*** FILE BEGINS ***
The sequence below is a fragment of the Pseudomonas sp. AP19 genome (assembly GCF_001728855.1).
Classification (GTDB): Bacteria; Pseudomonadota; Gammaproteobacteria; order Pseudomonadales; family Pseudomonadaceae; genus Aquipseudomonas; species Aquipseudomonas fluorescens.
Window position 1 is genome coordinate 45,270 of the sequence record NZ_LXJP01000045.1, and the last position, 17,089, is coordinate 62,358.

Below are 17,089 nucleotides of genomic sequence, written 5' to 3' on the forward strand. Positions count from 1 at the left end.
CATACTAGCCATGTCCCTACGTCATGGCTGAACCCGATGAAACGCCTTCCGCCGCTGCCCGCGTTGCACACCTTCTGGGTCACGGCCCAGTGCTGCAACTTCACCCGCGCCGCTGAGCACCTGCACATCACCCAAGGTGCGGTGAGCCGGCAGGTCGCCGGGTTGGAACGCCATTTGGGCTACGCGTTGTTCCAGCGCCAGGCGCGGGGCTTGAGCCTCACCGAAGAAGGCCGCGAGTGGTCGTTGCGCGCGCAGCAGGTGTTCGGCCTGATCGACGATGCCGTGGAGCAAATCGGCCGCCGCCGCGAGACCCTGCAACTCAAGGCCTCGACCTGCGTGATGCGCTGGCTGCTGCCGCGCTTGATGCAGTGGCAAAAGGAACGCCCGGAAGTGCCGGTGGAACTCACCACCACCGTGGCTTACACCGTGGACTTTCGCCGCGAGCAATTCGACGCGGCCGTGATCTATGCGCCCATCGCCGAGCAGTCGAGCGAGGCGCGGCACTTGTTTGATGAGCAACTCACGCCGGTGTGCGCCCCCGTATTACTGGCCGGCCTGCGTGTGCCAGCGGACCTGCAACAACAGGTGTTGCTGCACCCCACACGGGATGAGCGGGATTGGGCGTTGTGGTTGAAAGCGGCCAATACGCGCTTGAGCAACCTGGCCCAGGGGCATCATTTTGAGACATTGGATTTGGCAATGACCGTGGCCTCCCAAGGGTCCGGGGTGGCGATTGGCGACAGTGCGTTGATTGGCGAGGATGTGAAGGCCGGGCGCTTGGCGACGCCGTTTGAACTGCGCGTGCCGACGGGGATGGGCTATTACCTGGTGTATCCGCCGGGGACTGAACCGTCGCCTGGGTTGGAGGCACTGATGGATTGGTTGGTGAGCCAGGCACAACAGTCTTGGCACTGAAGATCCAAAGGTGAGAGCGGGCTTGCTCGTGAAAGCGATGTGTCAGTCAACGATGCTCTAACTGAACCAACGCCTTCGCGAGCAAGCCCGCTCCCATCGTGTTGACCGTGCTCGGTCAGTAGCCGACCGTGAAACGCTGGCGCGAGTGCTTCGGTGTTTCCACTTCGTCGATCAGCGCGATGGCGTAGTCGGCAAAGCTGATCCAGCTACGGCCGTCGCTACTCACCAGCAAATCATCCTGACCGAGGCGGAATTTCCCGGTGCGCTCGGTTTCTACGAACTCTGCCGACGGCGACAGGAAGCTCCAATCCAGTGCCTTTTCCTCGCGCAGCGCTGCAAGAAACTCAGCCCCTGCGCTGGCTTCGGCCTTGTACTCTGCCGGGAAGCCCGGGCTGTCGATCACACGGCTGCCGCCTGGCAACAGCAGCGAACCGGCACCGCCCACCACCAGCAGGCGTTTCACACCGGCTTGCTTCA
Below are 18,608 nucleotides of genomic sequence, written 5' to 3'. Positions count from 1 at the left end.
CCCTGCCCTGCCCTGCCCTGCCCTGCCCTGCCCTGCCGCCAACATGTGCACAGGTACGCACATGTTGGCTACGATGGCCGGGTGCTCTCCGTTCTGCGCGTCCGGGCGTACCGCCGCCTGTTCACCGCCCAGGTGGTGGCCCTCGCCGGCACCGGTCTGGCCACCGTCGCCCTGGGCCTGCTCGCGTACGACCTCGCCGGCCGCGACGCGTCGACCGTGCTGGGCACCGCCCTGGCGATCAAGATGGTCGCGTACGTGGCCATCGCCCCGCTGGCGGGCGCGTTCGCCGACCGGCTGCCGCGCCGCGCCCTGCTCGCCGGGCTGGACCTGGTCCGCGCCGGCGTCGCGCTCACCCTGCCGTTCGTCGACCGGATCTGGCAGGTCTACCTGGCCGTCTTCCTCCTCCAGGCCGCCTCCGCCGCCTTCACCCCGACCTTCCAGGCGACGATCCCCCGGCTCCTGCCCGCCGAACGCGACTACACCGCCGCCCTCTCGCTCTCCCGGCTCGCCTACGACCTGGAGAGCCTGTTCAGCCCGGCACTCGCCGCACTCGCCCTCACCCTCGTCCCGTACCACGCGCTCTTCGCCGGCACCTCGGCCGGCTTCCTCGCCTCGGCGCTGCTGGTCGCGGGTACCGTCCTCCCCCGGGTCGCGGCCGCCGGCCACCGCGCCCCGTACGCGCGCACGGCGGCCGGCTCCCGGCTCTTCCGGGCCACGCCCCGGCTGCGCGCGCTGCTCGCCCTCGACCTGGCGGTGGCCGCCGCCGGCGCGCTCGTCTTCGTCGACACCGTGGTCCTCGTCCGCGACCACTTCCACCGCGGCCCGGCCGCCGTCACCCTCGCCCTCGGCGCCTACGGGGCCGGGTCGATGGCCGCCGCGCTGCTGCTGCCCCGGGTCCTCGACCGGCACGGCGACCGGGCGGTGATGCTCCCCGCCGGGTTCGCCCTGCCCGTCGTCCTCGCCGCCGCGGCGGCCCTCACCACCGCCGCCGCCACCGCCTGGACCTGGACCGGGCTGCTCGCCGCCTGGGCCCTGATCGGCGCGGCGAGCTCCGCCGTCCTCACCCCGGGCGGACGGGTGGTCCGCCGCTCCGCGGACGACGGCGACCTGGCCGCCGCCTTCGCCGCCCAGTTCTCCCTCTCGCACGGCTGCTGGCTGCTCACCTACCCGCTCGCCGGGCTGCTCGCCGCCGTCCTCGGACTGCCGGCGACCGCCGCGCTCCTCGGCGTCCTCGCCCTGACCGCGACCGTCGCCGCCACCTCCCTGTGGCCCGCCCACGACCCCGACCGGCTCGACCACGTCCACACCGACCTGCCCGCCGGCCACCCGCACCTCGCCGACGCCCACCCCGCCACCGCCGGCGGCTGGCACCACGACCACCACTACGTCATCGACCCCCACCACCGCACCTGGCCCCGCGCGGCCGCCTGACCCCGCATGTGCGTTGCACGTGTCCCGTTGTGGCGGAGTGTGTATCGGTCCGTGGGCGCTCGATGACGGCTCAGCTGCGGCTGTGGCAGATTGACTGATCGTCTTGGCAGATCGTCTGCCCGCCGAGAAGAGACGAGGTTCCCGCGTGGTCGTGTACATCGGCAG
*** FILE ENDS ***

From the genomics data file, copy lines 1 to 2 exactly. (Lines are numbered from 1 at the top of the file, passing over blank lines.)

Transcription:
The sequence below is a fragment of the Pseudomonas sp. AP19 genome (assembly GCF_001728855.1).
Classification (GTDB): Bacteria; Pseudomonadota; Gammaproteobacteria; order Pseudomonadales; family Pseudomonadaceae; genus Aquipseudomonas; species Aquipseudomonas fluorescens.